Weezer’s hard-rock-inspired album features some generic and lackluster tracks, but it still manages to provide catchy moments.
Leaving perfectionism aside, Royal Blood's third album, Typhoons, arrives with free yet lost songs.
Norwegian singer-songwriter girl in red’s debut album shows an amateur singer dealing with the crises of young-adult life and building catchy songs around it.
On her great second album, Brazilian singer Duda Beat delivers personal lyrics that mix well with a bold and culturally embracing sound.
Porter Robinson's first album in seven years shows him investigating his past, discovering the world around him, and pondering a better future.
On their fourth album, Detroid-formed The Armed seems to regress to their early career stage, delivering a total amateur record.
Mixing political commentary with intimate stories, BROCKHAMPTON's sixth album is released as their sharpest and most accessible project.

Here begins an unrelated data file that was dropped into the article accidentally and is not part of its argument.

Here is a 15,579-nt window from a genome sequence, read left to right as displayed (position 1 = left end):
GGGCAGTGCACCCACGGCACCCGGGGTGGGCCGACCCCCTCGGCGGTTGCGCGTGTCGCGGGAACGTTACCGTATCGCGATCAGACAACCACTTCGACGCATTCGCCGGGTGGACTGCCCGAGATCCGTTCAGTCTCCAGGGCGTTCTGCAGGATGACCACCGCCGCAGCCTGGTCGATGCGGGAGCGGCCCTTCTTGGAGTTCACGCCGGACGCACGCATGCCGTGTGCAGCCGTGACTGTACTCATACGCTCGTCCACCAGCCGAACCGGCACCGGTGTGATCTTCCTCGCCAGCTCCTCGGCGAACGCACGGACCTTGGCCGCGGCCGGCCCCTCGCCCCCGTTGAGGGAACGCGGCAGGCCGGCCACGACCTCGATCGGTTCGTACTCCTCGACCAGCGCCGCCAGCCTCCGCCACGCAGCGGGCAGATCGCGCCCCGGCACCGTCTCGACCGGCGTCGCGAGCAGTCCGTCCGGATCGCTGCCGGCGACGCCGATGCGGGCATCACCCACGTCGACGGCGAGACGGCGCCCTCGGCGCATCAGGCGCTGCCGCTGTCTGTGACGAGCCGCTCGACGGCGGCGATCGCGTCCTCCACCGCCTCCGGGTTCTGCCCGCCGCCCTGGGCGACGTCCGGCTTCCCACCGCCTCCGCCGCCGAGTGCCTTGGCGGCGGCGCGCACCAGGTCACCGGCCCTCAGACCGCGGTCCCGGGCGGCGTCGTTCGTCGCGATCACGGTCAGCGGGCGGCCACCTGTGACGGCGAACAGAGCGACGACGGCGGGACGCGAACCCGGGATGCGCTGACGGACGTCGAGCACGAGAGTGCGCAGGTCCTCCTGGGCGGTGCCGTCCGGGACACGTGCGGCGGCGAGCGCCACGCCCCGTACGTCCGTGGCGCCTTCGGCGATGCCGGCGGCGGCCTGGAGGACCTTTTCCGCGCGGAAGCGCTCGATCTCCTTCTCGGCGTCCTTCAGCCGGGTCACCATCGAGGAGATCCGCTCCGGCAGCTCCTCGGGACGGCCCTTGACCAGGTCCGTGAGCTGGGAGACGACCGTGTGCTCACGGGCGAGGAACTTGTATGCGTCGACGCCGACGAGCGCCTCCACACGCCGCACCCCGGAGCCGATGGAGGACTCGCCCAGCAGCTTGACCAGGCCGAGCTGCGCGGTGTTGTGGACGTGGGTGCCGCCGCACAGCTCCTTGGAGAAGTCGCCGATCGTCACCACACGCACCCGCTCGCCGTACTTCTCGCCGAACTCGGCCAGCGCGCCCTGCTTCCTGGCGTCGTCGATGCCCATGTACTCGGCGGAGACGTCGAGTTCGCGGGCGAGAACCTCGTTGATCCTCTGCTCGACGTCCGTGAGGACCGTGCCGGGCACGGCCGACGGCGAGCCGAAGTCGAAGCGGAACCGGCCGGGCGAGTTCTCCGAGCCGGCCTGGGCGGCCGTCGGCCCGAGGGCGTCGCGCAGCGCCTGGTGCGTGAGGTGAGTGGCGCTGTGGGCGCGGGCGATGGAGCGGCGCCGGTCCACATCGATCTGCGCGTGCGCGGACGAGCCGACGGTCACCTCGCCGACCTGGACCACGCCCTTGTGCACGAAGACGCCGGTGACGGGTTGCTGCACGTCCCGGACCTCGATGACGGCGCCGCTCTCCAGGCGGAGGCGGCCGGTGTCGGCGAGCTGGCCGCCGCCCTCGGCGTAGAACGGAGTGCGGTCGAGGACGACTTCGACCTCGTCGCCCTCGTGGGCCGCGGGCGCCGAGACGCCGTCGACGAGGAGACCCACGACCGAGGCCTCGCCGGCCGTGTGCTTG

On their third album, Greta Van Fleet fixes the mistakes of the past by making new ones, delivering an album with no personality instead of just a copy of another band.
In Fearless (Taylor's Version), Swift recovers her musical legacy and delivers a much more faithful, sharp, and powerful reinterpretation of her classic 2008 album.
Although on their new album they are still able to scare their listeners with creepy crescendo and synthesizers, Godspeed You! Black Emperor's G_d’s Pee AT STATE’S END! doesn't show anything that hasn't been done before.
On her first album after her overdose, Demi Lovato sings powerfully about learning from her past and building a better future.
The collaborative album by Shepherd, Sanders, and The London Symphony Orchestra is a profound experience and emerges as an unexpected partnership.